Since Resner’s proposal was raised informally, it will have to be brought back for a formal vote as an item on a future council agenda, but all four of Resner’s fellow council members said Tuesday they agreed with her proposal to discuss the land sale in a future public setting, despite significant disagreement on the timing of the public discussion. Both Michael Dacquisto and Mark Mezzano advocated for publicly discussing the land sale soon, while Julie Winter, Kristen Schreder, and Resner said they were uncomfortable going against the advice of the city’s attorney by discussing the sale prior to the completion of all aspects of the litigation.

While the original ruling was issued in May, the terms of how the city will address the illegal land sale, for example by vacating the sale and paying the Rancheria’s legal fees, are still pending. City Attorney Barry DeWalt, who was also involved in the illegal land sale, explained to the council that he has advised against publicly discussing the matter prior to the conclusion of litigation because such discussions could lead to a negative impact on the city’s settlement terms or any appeal of a ruling in the matter. He also said legal ethics suggest silence for now, because conversations about the matter could influence the judge in the case.

But Dacquisto, who is also a lawyer, and who cast the lone dissenting vote against the decision to vacate and surplus the land, disagreed with DeWalt, saying “I think if you’re going to do it you should do it now. I’m not sure why waiting till the end of the case accomplishes anything, I think if the goal is to be transparent then why not do it now?” 

Dacquisto, who has not yet announced whether he will seek reelection to the City Council this fall, reminded the council that he’s already publicly discussed the court’s ruling on the land sale on a local radio show, and that the all council members have been given a public invitation by the show’s host to do the same. That prompted an angry response from Schreder, who voted to vacate and surplus the land in 2020. She said she’s open to having the conversation at the appropriate time but doesn’t appreciate being “challenged” to “justify” her vote on the radio.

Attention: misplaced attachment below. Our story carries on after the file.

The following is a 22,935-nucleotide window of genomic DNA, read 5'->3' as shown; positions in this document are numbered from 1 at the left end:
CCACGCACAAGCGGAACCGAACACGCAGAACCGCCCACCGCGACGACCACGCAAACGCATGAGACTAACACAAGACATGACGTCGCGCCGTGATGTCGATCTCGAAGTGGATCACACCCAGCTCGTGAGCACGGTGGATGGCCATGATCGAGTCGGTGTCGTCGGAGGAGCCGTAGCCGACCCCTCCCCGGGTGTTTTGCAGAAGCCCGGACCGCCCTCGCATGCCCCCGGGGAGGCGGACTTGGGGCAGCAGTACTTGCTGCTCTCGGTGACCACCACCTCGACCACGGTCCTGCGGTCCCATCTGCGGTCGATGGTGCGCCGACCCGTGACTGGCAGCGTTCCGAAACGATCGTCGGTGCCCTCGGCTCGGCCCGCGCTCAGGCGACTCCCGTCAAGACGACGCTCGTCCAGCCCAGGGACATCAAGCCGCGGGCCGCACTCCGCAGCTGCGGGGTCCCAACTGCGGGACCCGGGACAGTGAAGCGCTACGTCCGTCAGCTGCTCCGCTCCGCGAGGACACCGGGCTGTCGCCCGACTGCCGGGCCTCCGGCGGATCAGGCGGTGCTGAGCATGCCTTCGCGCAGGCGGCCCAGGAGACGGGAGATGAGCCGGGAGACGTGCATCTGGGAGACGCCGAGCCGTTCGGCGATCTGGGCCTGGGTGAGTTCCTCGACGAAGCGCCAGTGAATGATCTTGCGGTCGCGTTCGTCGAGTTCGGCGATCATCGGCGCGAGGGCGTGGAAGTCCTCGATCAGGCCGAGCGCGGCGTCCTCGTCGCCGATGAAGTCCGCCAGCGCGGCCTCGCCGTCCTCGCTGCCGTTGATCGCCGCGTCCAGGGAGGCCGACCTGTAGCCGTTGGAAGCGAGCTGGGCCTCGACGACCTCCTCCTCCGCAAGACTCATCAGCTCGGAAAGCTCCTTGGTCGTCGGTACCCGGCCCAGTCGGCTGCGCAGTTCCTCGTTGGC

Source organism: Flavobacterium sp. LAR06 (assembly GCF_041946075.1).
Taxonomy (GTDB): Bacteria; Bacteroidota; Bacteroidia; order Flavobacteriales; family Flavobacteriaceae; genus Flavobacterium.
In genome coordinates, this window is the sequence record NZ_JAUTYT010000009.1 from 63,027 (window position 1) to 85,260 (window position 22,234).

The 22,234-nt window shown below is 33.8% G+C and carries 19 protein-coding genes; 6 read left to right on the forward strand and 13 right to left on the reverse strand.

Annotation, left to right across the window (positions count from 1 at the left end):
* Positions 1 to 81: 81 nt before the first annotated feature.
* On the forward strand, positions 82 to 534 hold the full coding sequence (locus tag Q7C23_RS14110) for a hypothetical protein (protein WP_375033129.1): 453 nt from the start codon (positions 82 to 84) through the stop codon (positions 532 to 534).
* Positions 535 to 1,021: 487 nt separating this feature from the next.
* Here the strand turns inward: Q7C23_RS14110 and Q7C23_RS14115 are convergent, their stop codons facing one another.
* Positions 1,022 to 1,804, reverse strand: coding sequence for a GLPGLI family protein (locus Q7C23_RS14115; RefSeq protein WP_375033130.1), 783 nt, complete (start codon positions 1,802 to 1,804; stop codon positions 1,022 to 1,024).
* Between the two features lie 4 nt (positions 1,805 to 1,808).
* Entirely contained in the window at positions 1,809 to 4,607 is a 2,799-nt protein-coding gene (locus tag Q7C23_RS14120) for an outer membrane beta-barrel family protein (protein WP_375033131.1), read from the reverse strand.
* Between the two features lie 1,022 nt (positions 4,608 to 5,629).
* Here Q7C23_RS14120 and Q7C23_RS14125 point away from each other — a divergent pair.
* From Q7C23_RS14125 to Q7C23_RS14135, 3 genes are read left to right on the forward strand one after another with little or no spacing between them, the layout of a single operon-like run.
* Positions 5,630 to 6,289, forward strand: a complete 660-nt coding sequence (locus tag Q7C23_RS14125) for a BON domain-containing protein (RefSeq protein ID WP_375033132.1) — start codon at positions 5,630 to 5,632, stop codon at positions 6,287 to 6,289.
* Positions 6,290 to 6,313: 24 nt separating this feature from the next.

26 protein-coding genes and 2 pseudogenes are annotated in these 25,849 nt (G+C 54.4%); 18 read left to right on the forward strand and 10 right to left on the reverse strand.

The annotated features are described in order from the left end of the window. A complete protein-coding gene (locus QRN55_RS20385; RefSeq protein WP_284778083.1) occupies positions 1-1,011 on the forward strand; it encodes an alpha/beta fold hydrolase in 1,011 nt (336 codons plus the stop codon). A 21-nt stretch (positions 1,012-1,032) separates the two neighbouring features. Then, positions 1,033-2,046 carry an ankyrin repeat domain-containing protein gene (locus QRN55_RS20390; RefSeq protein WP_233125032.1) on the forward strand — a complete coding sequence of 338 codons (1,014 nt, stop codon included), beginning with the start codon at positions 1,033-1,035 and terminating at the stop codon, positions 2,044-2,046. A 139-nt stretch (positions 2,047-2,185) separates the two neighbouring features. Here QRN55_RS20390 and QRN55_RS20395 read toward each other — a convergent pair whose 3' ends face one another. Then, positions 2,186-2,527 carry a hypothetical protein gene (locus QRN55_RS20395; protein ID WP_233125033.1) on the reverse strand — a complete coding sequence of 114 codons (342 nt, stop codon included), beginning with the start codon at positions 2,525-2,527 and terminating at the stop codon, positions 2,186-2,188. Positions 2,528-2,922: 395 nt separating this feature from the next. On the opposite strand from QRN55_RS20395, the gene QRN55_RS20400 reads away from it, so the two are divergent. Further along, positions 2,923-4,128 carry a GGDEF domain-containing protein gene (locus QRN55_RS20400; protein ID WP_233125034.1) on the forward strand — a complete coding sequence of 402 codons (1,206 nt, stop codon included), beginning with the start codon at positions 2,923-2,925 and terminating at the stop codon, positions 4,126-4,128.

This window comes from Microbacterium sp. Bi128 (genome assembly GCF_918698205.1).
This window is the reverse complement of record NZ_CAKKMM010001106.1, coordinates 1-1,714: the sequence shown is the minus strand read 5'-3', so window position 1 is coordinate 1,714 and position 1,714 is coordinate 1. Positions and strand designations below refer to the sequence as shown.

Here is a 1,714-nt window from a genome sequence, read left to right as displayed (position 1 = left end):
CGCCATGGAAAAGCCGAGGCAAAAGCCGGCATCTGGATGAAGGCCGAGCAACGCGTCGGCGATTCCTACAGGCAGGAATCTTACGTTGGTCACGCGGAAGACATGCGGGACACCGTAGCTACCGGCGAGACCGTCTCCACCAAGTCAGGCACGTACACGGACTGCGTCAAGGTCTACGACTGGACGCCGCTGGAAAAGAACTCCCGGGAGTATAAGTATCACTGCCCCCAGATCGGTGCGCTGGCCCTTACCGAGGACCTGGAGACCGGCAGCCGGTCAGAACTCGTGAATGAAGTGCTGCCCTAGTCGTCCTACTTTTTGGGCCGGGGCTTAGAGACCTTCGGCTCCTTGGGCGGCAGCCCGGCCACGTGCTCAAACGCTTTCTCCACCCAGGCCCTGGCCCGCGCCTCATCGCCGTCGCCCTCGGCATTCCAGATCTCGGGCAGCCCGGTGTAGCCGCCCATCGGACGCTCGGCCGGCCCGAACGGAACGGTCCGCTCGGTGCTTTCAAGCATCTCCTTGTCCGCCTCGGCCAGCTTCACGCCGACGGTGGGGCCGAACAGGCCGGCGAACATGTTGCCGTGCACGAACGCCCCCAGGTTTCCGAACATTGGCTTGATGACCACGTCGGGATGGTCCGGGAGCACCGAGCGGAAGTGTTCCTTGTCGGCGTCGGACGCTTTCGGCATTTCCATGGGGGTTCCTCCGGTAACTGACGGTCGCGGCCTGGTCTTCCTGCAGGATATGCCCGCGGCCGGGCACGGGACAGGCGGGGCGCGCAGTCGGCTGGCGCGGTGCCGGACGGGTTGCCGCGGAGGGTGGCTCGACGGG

“I don’t think we should go out and advertise and pontificate, explain, this is what I thought or what I didn’t think . . . and because I’m not an attorney doesn’t mean I did the wrong thing either,” Schreder told Dacquisto. “So I’m really opposed, if you can hear it in my voice, opposed, of going out there too far in advance of when a judge is going to make a ruling that will be the next step in deciding what the city council’s options are . . .”

Mezzano, who was not on the council when the land sale occurred, also weighed in, saying that he felt now would be the appropriate time to discuss the ruling but that he didn’t want to jeopardize the city’s legal case and was willing to wait to discuss the matter after litigation finalizes. “The day of reckoning will come,” Mezzano said, referring to when they public receives the court’s final ruling on the litigation, “and we will all have to answer.” 

Schreder responded to his statement with visible anger, telling Mezzano “I’m perfectly fine to explain all of my votes for the last twenty-five years. . . . whatever happened to judging everyone when you have all the facts, from your law enforcement background? The day of reckoning will come,” Schreder continued, “when all the facts are in, and I’ll be perfectly fine having this robust conversation, when all the facts are in, at the appropriate time.”